- Interactions must be scaffolded. Young children do not arrive at our doors with the requisite skills for effective shared learning. Children benefit from sentence stems and practice to engage in quality paired learning. Early childhood educators should model interactions through their language and behavior. They can also help children by planning a learning experience, such as a game that involves these specific skills. Finally, teachers can have children role-play the sharing of materials or taking turns. As with all paired activities, gradual exposure to tasks that require collaboration and guided support by the teacher along the way will ensure successful participation.
We engaged in this study to determine the influence of partner-based learning on young children’s approaches to problem solving and their ability to verbalize and communicate a pattern to a partner. Our observations revealed children’s abilities to express mathematical understanding and to do so through drawing, movement, and using concrete objects. This offered children multiple entry points into the mathematical conversation and frequent opportunities to demonstrate their understanding to peers. When children are given the opportunity to learn with a partner, they can verbalize what they are learning, exchange ideas, enhance their social skills, and apply their understanding.
Pairing children heterogeneously based on social skills, language, and/or cognitive ability creates a natural zone of proximal development.
Partner-based learning was particularly significant in a dual language classroom where children were developing their bilingual skills and required multimodal ways of communicating and meaning making. These partner-based learning opportunities promoted active engagement and increased language input/output. Interactive and authentic classroom activities can create spaces where children can use their entire linguistic repertoire. In so doing, they enrich each other’s vocabulary, linguistic expressions, and approaches to explaining what they know.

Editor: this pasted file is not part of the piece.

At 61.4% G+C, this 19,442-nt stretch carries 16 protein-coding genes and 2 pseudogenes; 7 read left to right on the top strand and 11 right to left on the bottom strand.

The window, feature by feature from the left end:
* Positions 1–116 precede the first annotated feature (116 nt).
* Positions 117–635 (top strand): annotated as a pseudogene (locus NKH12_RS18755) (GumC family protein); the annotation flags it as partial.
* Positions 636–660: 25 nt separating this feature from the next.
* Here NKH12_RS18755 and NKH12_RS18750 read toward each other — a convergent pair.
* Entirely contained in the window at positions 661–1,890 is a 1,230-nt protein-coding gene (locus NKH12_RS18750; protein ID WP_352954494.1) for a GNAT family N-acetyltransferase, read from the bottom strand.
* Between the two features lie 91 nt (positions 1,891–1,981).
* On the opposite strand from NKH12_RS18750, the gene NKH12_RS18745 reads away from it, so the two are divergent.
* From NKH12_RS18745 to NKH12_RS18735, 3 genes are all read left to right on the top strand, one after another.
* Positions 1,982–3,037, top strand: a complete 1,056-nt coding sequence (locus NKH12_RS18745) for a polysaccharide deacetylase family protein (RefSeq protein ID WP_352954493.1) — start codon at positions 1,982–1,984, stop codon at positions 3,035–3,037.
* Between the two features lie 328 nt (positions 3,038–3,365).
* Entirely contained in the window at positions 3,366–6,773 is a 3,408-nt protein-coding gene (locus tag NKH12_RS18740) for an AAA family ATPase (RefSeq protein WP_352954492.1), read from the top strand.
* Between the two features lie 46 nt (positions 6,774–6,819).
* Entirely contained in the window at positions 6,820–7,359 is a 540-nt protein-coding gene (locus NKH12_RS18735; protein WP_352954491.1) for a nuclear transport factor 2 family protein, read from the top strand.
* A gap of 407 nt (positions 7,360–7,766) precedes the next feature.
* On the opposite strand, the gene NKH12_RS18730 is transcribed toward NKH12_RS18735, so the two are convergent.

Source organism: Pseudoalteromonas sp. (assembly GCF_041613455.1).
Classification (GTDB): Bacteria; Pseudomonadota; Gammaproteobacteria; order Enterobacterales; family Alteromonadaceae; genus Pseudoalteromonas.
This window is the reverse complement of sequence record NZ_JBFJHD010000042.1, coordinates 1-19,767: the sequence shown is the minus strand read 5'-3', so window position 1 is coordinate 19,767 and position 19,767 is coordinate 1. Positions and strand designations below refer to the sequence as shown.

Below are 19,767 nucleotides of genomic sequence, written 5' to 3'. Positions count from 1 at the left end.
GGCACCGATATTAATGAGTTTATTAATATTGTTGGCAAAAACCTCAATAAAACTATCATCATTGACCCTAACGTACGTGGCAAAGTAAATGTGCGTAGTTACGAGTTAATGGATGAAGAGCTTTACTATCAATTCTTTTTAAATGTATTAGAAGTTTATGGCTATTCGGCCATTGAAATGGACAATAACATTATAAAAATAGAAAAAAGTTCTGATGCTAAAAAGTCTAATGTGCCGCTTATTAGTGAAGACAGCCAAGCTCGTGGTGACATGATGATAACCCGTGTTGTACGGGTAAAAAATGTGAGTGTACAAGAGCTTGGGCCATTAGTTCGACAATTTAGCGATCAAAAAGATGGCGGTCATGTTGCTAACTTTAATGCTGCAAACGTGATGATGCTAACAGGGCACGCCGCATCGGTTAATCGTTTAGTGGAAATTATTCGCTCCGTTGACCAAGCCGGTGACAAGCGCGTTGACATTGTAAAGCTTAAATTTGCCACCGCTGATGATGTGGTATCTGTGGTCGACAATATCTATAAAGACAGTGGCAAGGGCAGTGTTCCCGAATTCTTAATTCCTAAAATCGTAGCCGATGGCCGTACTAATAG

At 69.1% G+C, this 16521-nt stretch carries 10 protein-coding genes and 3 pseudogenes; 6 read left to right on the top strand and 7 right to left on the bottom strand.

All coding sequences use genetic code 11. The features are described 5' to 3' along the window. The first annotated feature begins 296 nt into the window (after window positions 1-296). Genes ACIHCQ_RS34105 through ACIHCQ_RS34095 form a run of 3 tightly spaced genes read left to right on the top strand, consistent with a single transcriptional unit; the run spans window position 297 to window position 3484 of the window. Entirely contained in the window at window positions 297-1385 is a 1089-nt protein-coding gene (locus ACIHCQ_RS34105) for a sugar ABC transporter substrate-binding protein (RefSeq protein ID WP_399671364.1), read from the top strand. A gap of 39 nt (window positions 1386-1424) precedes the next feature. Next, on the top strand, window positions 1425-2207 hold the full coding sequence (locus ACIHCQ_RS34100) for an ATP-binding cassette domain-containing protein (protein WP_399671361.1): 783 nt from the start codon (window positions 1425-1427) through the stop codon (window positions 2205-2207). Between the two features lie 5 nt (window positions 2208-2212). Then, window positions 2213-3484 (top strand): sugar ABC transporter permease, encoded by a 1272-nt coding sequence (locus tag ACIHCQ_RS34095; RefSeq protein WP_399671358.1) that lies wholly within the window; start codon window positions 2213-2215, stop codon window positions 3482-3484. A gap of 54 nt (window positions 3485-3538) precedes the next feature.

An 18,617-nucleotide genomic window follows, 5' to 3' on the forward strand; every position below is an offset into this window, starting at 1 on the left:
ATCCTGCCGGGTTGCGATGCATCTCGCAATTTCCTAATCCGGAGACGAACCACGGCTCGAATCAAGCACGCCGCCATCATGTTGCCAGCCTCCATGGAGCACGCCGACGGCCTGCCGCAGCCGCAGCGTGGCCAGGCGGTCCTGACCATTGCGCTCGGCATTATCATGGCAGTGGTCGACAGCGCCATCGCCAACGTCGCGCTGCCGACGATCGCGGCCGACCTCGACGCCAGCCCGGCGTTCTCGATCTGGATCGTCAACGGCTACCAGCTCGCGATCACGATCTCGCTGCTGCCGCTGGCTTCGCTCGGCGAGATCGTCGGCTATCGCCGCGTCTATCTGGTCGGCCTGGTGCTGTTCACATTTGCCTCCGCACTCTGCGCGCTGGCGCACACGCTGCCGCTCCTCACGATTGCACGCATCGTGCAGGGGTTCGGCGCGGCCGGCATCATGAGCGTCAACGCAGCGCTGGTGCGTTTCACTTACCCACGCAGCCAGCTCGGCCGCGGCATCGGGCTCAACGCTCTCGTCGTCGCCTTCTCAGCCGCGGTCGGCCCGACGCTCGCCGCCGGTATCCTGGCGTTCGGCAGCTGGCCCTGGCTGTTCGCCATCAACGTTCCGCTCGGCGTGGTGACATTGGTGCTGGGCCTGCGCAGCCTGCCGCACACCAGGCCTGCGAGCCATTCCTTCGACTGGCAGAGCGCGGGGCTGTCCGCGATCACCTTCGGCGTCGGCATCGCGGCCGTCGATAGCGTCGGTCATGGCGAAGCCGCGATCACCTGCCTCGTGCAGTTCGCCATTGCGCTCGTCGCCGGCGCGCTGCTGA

The following are some questions educators might consider when planning for and incorporating partner-based learning into their math experiences:
- How can you structure activities so that children engage in meaningful math dialogue?
- What prerequisite social skills might children need to enhance their partner learning?
- What multimodal teaching strategies are you currently using? What new strategies might you try?
- What opportunities do children currently have for multimodal learning? What new opportunities might you offer for multimodal learning?
Photographs: courtesy of the authors
Copyright © 2022 by the National Association for the Education of Young Children. See Permissions and Reprints online at NAEYC.org/resources/permissions.
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Melissa Siller, PhD, is an adjunct faculty member in the Department of Education at Trinity University in San Antonio, Texas. Melissa teaches several undergraduate and graduate courses. Her research focuses on preservice teachers’ beliefs about play, educator preparation program improvement, and the university’s role in first-year teacher induction into the teaching profession.
Iliana Alanís, PhD, is a professor of early childhood/elementary education at the University of Texas-San Antonio. A native of the Rio Grande Valley, she has been working with and learning from dual language teachers for over 20 years.